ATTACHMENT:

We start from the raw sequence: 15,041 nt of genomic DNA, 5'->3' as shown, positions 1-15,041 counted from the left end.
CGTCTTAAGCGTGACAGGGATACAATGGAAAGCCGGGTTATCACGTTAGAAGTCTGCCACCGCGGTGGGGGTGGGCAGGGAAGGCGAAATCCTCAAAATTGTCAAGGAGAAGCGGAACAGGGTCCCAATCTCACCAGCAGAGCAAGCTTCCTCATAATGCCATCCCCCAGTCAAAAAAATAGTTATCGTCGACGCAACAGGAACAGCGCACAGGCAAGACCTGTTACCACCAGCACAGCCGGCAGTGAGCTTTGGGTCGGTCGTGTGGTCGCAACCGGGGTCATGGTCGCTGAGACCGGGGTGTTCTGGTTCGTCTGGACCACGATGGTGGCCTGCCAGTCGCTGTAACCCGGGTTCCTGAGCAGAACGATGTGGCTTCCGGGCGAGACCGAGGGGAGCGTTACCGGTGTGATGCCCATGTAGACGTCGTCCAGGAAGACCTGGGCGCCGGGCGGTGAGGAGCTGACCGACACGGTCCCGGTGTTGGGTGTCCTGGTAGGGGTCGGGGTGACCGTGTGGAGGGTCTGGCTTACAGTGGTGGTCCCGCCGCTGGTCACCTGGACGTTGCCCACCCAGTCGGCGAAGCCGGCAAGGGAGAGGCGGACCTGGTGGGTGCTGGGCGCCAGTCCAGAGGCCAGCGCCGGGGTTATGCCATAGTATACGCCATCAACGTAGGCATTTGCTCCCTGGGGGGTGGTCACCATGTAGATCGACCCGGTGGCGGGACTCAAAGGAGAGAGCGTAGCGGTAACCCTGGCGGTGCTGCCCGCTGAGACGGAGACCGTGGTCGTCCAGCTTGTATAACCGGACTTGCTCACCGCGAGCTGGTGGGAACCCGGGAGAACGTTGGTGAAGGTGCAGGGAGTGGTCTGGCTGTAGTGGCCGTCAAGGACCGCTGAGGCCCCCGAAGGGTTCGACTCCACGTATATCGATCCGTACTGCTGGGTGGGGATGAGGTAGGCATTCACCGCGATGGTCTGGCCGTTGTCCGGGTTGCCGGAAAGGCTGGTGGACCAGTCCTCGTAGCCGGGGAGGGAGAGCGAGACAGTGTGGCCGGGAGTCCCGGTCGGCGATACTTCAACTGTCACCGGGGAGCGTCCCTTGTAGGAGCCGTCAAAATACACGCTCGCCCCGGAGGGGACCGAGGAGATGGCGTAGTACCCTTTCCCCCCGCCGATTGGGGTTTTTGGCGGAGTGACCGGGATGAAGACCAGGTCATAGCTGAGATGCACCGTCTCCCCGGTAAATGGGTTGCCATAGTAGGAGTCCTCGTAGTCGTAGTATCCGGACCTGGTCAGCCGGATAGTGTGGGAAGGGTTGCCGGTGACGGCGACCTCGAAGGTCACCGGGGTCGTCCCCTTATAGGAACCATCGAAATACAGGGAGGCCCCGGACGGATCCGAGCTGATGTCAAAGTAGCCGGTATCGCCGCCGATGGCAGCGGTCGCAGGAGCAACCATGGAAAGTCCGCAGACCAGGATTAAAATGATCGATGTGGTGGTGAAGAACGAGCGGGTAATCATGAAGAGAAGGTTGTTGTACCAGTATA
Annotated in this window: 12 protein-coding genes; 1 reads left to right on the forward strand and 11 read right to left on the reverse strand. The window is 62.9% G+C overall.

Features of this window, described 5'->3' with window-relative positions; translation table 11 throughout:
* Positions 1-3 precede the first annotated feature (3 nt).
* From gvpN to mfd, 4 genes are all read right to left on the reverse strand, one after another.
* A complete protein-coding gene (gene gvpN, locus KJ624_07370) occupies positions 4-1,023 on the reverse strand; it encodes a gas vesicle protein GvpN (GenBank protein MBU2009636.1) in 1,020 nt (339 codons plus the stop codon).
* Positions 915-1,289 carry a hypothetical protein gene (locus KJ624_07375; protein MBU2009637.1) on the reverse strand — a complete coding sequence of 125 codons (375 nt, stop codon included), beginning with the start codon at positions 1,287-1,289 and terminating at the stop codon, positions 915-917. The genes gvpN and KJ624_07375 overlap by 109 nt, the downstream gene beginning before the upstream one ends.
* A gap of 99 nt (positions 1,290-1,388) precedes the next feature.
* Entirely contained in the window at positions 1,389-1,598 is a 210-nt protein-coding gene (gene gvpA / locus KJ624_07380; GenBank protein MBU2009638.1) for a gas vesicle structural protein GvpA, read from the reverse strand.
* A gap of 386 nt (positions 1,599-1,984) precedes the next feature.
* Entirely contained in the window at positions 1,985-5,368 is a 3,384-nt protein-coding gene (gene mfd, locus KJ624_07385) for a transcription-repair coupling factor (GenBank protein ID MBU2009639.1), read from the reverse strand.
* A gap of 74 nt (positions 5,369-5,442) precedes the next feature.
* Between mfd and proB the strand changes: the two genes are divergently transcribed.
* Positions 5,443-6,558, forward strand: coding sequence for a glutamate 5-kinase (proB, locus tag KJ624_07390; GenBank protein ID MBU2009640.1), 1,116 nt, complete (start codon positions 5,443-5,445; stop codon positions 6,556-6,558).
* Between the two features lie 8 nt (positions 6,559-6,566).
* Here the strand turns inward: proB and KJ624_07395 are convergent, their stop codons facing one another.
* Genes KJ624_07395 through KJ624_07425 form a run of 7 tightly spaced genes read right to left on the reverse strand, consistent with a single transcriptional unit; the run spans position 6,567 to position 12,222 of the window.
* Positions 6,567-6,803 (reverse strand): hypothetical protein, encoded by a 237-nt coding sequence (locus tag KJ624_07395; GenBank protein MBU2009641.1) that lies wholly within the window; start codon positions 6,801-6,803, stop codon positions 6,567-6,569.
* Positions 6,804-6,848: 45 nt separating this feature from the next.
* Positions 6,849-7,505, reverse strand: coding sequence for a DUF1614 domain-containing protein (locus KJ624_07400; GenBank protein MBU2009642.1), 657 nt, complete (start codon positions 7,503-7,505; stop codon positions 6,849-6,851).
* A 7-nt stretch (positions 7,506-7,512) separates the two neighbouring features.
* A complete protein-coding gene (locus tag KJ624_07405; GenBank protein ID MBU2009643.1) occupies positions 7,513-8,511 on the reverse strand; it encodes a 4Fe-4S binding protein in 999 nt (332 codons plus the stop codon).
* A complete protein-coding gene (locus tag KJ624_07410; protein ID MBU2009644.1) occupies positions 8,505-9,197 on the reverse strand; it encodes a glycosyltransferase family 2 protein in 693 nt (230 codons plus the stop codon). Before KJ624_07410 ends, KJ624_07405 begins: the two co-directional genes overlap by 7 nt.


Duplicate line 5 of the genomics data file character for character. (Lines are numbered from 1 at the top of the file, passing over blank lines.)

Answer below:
* Positions 1-3 precede the first annotated feature (3 nt).